Grace Expressing Itself As Critical Feedback


I love working together in teams. I look to nature for inspiration on how it could be done harmoniously, how each part can play it’s role, adjusting when needed, always staying in peace.

Often an important part of my role involves receiving critical comments on my  work. When I look at this from an expanded point of view I can see this situation as life itself providing me with tips on how to grow. This view evokes an excited, engaged, optimistic response in me. However if I narrow my focus I might be mistaken in thinking that my team mates don’t like me and I might get upset creating a very stressful situation for all concerned.

I have a plan that I implement whenever I am in this type of situation. I’ve learned to use this wonderful feedback situation to draw attention to weak areas in myself and my way of working, and to invite critical comments. In this way I can consciously enter into the process and make the most of it.

With some of the feedback I can shift my inner stance in the moment, often because I had wrestled with the same point long before this session. So the feedback feels like a little nudge, small fine tuning in my approach. I can adopt it very readily.

Some feedback is harder to grasp in the moment, and these are usually when light is shed on a blind spot. I can recognize these cases readily as they cause stress in me. I sometimes start defending my actions, fooling myself into thinking that if I could explain myself properly the others would come to my side. This attitude brings contraction in me and sometimes could cause polarizing of the group as other members join in the attitude of defending.

A much more productive approach is to focus my attention to listen carefully to what is being said, to observe my reactions, even my resistance, to gather as much information as possible in the situation, seeing all information like vital clues to help me to improve.. Then to take some time to gear myself up before examining the situation. I find that when blind spots come to light, I feel some shock and sometimes aversion to accepting that this has been going on inside me. If I’m not careful I can go into  self-reproach which can lead to feelings of depression.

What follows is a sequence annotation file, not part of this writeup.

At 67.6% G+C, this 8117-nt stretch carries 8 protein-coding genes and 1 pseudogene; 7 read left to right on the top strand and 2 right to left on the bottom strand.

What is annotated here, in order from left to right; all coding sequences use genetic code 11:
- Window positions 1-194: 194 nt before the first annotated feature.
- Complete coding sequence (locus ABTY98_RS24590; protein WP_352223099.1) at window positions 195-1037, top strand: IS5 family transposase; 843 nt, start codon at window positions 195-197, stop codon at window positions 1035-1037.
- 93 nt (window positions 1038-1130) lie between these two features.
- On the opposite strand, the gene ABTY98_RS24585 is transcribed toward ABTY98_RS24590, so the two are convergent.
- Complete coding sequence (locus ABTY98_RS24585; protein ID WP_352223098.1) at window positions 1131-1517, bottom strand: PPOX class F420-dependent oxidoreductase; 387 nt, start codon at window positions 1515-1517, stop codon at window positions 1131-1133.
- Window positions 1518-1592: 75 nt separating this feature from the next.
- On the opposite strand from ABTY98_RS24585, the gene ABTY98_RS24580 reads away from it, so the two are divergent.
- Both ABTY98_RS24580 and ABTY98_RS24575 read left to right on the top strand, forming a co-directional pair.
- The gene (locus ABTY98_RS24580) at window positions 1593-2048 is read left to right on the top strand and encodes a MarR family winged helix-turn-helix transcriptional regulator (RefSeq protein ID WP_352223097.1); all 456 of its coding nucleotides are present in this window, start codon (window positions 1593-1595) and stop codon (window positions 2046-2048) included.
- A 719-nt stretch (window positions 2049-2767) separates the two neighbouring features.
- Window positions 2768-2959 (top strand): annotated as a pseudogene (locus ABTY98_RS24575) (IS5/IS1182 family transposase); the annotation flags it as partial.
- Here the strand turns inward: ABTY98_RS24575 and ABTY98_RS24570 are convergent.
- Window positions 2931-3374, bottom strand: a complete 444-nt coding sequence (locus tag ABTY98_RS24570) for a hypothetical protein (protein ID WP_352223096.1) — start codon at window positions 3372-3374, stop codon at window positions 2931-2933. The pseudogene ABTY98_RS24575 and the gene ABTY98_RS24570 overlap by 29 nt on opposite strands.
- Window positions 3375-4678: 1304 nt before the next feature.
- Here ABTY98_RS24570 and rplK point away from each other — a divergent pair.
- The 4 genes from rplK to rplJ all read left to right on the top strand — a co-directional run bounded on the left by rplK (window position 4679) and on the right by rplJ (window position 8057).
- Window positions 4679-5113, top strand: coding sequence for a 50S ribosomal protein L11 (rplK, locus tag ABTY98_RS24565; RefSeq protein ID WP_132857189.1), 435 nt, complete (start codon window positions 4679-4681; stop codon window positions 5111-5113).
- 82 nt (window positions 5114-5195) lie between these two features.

I give myself time to become ready to take a close look at this challenging new information. My readying process involves engaging in nourishing activities that bring me into the strongest possible place inside.  This might be exercising, spending time with nature, listening to music or meditating. At some point I can feel the prompt inside to look  at the feedback I got. I don’t expect myself to fully understand the feedback or to be able to make all the changes needed in a very short time. I see it as a long-term project with many layers that will reveal themselves with time and as I grow in wisdom.

I start slowly by looking for a very small simple step that I could take in the short-term. The successful completion of this step creates some energy for me to take a bigger step and so the road starts to open up for me to really make progress on my path. I start to feel optimistic about dealing with this feedback. There is a growing momentum that helps me to tackle tougher areas.

It is in the very nature of learning that I will have some missteps. I’m expecting them. They will tell me how to refine my process. It doesn’t mean I’m falling behind. I take a wider view and I give myself a lot of encouragement so that I can recognize the lessons that I’m getting. I see myself as a co-creator  in my evolution.

Then there will come a time when I will take a rest from the issue. Life itself seems to conspire with me to allow this break. The issue doesn’t appear in my relationships. I don’t misinterpret this signal to mean that the issue is totally cleared up. I have made some progress and it is a good thing to shift my attention to other areas. It is like taking a vacation in between semesters when we were at school. Because we’re on vacation it doesn’t mean we’ve completed our study, we’re just on a break.

After a time the issue will rise again so that I can continue to the next stage where I can take bigger steps. It’s like starting a new semester, moving on to new levels of learning, new curriculum. There are several stages in the process just like kindergarten, primary school, high school and university. You see I take a wider view of my learning process.